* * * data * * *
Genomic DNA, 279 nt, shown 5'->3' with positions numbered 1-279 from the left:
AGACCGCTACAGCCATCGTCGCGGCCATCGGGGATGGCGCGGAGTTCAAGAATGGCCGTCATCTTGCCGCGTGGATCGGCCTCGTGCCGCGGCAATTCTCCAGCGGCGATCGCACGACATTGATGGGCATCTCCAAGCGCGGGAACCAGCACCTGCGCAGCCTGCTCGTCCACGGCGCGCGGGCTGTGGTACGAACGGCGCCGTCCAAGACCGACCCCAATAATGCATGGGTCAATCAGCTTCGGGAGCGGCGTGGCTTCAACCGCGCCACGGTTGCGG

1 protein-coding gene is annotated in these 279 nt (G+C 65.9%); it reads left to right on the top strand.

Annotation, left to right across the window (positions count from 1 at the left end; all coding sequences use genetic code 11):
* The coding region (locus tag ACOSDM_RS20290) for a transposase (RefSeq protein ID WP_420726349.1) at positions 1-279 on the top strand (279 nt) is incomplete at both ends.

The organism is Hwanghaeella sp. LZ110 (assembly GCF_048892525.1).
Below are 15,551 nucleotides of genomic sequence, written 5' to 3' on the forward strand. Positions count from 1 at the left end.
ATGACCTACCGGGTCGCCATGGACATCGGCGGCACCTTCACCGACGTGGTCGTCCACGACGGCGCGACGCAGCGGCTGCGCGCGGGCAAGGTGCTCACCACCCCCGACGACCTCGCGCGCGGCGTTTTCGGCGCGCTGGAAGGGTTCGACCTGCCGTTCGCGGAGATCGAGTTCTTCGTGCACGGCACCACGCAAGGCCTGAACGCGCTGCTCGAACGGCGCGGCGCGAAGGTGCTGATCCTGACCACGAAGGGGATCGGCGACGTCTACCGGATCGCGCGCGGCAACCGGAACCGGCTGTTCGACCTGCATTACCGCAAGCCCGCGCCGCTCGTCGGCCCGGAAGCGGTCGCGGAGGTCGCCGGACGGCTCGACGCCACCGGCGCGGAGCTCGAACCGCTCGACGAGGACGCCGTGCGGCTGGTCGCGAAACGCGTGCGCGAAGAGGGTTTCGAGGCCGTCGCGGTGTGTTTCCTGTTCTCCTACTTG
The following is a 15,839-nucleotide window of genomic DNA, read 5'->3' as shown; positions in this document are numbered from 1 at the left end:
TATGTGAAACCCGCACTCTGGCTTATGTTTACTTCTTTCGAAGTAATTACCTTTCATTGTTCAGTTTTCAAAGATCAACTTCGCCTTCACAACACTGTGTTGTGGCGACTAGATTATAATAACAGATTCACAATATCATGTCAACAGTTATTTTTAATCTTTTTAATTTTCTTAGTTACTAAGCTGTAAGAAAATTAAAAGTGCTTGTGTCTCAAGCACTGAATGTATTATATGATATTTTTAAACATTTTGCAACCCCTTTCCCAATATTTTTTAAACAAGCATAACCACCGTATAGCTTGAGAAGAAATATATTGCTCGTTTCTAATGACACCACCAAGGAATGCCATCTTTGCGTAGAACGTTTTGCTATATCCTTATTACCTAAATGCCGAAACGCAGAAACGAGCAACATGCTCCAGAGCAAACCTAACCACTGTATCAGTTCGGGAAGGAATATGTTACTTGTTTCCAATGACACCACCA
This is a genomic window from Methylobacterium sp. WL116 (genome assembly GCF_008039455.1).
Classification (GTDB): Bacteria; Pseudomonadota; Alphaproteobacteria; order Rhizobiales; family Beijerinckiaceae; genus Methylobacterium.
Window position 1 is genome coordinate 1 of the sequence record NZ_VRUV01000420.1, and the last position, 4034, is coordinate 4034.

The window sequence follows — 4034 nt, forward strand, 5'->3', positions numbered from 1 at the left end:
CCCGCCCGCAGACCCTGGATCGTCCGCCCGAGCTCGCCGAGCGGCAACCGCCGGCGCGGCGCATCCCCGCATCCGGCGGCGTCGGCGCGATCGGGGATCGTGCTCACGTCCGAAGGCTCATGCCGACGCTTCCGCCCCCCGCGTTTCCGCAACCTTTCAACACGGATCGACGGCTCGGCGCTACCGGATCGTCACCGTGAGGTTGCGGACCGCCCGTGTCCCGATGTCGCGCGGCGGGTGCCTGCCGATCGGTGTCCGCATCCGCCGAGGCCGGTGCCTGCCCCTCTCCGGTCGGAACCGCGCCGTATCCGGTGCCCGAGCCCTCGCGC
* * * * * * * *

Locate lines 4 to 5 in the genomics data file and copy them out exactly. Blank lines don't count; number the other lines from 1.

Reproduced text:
Annotation, left to right across the window (positions count from 1 at the left end; all coding sequences use genetic code 11):
* The coding region (locus tag ACOSDM_RS20290) for a transposase (RefSeq protein ID WP_420726349.1) at positions 1-279 on the top strand (279 nt) is incomplete at both ends.